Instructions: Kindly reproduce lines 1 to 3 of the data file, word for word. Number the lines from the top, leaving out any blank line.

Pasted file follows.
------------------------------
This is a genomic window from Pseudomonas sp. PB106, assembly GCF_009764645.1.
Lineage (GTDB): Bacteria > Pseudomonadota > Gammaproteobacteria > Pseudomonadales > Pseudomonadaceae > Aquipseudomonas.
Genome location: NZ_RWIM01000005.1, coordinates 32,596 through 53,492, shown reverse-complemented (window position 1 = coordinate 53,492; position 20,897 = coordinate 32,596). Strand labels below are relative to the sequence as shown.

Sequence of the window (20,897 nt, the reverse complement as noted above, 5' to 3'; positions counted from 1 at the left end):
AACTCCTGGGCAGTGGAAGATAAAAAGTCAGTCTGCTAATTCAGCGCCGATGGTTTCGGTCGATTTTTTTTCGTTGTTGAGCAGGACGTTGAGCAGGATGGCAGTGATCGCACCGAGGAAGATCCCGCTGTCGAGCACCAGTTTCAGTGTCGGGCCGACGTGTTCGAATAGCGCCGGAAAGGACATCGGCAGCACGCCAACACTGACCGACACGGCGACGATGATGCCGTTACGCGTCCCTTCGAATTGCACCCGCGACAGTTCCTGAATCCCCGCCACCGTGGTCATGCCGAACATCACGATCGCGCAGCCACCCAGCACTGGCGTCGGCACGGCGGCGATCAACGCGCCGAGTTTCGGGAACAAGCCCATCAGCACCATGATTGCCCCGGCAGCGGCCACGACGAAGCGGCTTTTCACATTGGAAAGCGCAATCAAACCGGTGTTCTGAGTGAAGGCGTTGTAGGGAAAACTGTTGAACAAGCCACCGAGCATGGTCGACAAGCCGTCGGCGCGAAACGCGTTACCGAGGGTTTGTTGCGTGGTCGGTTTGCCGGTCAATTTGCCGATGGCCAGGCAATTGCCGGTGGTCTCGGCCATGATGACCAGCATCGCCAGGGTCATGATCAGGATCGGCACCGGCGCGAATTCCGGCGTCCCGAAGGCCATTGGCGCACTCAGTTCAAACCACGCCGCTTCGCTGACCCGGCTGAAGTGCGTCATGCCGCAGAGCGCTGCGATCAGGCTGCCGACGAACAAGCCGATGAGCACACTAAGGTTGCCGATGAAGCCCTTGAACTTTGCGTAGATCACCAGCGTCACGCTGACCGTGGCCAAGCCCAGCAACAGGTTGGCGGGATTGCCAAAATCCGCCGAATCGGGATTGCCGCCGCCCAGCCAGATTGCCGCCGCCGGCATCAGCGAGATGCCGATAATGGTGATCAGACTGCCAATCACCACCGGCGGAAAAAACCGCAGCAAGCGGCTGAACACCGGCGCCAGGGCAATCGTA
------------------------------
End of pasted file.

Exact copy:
This is a genomic window from Pseudomonas sp. PB106, assembly GCF_009764645.1.
Lineage (GTDB): Bacteria > Pseudomonadota > Gammaproteobacteria > Pseudomonadales > Pseudomonadaceae > Aquipseudomonas.
Genome location: NZ_RWIM01000005.1, coordinates 32,596 through 53,492, shown reverse-complemented (window position 1 = coordinate 53,492; position 20,897 = coordinate 32,596). Strand labels below are relative to the sequence as shown.